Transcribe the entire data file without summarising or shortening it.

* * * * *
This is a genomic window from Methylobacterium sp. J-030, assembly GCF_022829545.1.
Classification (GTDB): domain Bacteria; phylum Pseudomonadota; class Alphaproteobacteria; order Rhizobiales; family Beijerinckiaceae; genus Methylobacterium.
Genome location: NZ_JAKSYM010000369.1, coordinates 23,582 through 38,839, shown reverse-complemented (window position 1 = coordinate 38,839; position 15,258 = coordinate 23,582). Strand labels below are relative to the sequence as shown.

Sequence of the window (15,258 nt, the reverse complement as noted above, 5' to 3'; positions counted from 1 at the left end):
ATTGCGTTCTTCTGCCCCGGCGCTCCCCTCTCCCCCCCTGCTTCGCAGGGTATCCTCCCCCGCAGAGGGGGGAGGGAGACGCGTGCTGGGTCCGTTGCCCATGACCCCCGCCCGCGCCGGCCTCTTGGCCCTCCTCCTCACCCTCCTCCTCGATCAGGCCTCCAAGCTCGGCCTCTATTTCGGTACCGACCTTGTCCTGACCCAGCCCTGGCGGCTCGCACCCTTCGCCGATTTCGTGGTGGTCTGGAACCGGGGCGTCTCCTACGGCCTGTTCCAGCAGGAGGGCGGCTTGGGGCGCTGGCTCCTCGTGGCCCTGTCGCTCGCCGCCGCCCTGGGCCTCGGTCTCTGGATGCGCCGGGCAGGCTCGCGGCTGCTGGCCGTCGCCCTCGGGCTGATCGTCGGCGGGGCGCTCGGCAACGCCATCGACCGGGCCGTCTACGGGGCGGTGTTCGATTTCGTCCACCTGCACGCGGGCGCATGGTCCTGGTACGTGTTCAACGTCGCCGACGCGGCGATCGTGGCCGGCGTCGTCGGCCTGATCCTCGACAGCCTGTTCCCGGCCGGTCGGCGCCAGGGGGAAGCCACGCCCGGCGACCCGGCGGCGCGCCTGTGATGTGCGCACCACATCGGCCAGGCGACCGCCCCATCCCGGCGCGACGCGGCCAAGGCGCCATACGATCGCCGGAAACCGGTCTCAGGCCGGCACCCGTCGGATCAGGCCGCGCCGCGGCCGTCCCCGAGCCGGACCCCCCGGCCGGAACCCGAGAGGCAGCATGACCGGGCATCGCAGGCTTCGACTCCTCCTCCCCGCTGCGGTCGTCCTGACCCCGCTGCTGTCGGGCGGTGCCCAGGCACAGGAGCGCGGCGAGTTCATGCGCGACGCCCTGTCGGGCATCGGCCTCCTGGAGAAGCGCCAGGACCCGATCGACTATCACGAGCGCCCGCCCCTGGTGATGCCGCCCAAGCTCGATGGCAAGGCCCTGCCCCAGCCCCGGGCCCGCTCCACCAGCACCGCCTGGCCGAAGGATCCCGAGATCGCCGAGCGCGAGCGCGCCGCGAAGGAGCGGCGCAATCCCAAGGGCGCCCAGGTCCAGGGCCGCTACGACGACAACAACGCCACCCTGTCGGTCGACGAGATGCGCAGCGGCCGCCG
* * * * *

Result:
This is a genomic window from Methylobacterium sp. J-030, assembly GCF_022829545.1.
Classification (GTDB): domain Bacteria; phylum Pseudomonadota; class Alphaproteobacteria; order Rhizobiales; family Beijerinckiaceae; genus Methylobacterium.
Genome location: NZ_JAKSYM010000369.1, coordinates 23,582 through 38,839, shown reverse-complemented (window position 1 = coordinate 38,839; position 15,258 = coordinate 23,582). Strand labels below are relative to the sequence as shown.

Sequence of the window (15,258 nt, the reverse complement as noted above, 5' to 3'; positions counted from 1 at the left end):
ATTGCGTTCTTCTGCCCCGGCGCTCCCCTCTCCCCCCCTGCTTCGCAGGGTATCCTCCCCCGCAGAGGGGGGAGGGAGACGCGTGCTGGGTCCGTTGCCCATGACCCCCGCCCGCGCCGGCCTCTTGGCCCTCCTCCTCACCCTCCTCCTCGATCAGGCCTCCAAGCTCGGCCTCTATTTCGGTACCGACCTTGTCCTGACCCAGCCCTGGCGGCTCGCACCCTTCGCCGATTTCGTGGTGGTCTGGAACCGGGGCGTCTCCTACGGCCTGTTCCAGCAGGAGGGCGGCTTGGGGCGCTGGCTCCTCGTGGCCCTGTCGCTCGCCGCCGCCCTGGGCCTCGGTCTCTGGATGCGCCGGGCAGGCTCGCGGCTGCTGGCCGTCGCCCTCGGGCTGATCGTCGGCGGGGCGCTCGGCAACGCCATCGACCGGGCCGTCTACGGGGCGGTGTTCGATTTCGTCCACCTGCACGCGGGCGCATGGTCCTGGTACGTGTTCAACGTCGCCGACGCGGCGATCGTGGCCGGCGTCGTCGGCCTGATCCTCGACAGCCTGTTCCCGGCCGGTCGGCGCCAGGGGGAAGCCACGCCCGGCGACCCGGCGGCGCGCCTGTGATGTGCGCACCACATCGGCCAGGCGACCGCCCCATCCCGGCGCGACGCGGCCAAGGCGCCATACGATCGCCGGAAACCGGTCTCAGGCCGGCACCCGTCGGATCAGGCCGCGCCGCGGCCGTCCCCGAGCCGGACCCCCCGGCCGGAACCCGAGAGGCAGCATGACCGGGCATCGCAGGCTTCGACTCCTCCTCCCCGCTGCGGTCGTCCTGACCCCGCTGCTGTCGGGCGGTGCCCAGGCACAGGAGCGCGGCGAGTTCATGCGCGACGCCCTGTCGGGCATCGGCCTCCTGGAGAAGCGCCAGGACCCGATCGACTATCACGAGCGCCCGCCCCTGGTGATGCCGCCCAAGCTCGATGGCAAGGCCCTGCCCCAGCCCCGGGCCCGCTCCACCAGCACCGCCTGGCCGAAGGATCCCGAGATCGCCGAGCGCGAGCGCGCCGCGAAGGAGCGGCGCAATCCCAAGGGCGCCCAGGTCCAGGGCCGCTACGACGACAACAACGCCACCCTGTCGGTCGACGAGATGCGCAGCGGCCGCCG